I looked at an apartment yesterday. From my internet research, it looked like the most likely candidate.
And it was almost perfect. The living area, in particular, was very impressive.
But, alas, that almost would have been quite painful, for two reasons, one fairly minor and other quite major.
The relatively minor issue was that the ceilings were quite low, and whoever had done the interior design had then had the bright idea of using low-hanging light fittings. So, all the lights were five and a half feet from the floor. As I'm six feet tall, this would have left me constantly walking into them. (After all, it's not like lights are easy to see - especially when they're switched off.)
Incidentally, this just proves that interior design is an art, not an engineering discipline. None of the people I work with would have made that mistake. Also, it seems quite apparent that the designer was either a very small person or, more likely, never actually visited the flat before doing the design.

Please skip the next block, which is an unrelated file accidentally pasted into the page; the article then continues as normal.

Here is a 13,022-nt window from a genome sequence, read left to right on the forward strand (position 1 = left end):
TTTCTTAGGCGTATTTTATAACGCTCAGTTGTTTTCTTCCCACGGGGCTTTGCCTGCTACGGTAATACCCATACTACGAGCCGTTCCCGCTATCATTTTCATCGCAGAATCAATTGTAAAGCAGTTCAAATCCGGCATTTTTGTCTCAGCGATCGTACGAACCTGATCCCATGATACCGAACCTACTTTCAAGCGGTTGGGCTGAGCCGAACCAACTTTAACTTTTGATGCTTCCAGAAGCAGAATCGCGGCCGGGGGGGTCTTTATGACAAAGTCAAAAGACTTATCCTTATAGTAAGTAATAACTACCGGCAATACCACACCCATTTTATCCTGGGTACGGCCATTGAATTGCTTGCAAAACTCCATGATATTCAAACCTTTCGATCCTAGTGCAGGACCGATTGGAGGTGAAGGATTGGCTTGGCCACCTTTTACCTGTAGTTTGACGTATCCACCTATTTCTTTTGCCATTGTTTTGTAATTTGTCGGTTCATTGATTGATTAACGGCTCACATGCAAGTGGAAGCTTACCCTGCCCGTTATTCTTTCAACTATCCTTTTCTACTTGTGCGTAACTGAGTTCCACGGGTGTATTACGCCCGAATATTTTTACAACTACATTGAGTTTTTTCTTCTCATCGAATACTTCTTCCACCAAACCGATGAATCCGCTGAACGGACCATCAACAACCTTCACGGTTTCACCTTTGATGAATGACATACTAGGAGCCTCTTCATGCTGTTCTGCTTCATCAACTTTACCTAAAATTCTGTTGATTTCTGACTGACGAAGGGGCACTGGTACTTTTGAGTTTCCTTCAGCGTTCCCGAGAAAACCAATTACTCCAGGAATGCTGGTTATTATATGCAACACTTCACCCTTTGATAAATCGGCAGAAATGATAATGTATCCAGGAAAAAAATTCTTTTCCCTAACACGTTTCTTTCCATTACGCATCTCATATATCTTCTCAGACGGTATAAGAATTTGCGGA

Still, that would have been surmountable, as it would merely require replacing all the fittings in short order.
The bigger problem, though, was the kitchen, which seemed to be of a decent size, but actually wasn't. It would be fine for a person to whom 'cooking' meant 'heating things up', but as soon as you have to prepare food it becomes an issue. There was a lack of cat-swinging space.
Actually, I think what happened there is that the people who built the block have tried to split it into slightly too many flats. Or perhaps they have tried to split each flat into one too many rooms. Either way, the kitchen was not a room I could have used, and so proved a deal-breaker.
Rather unfortunate, that. Still, it was probably too much to hope for to nail it on the first time out.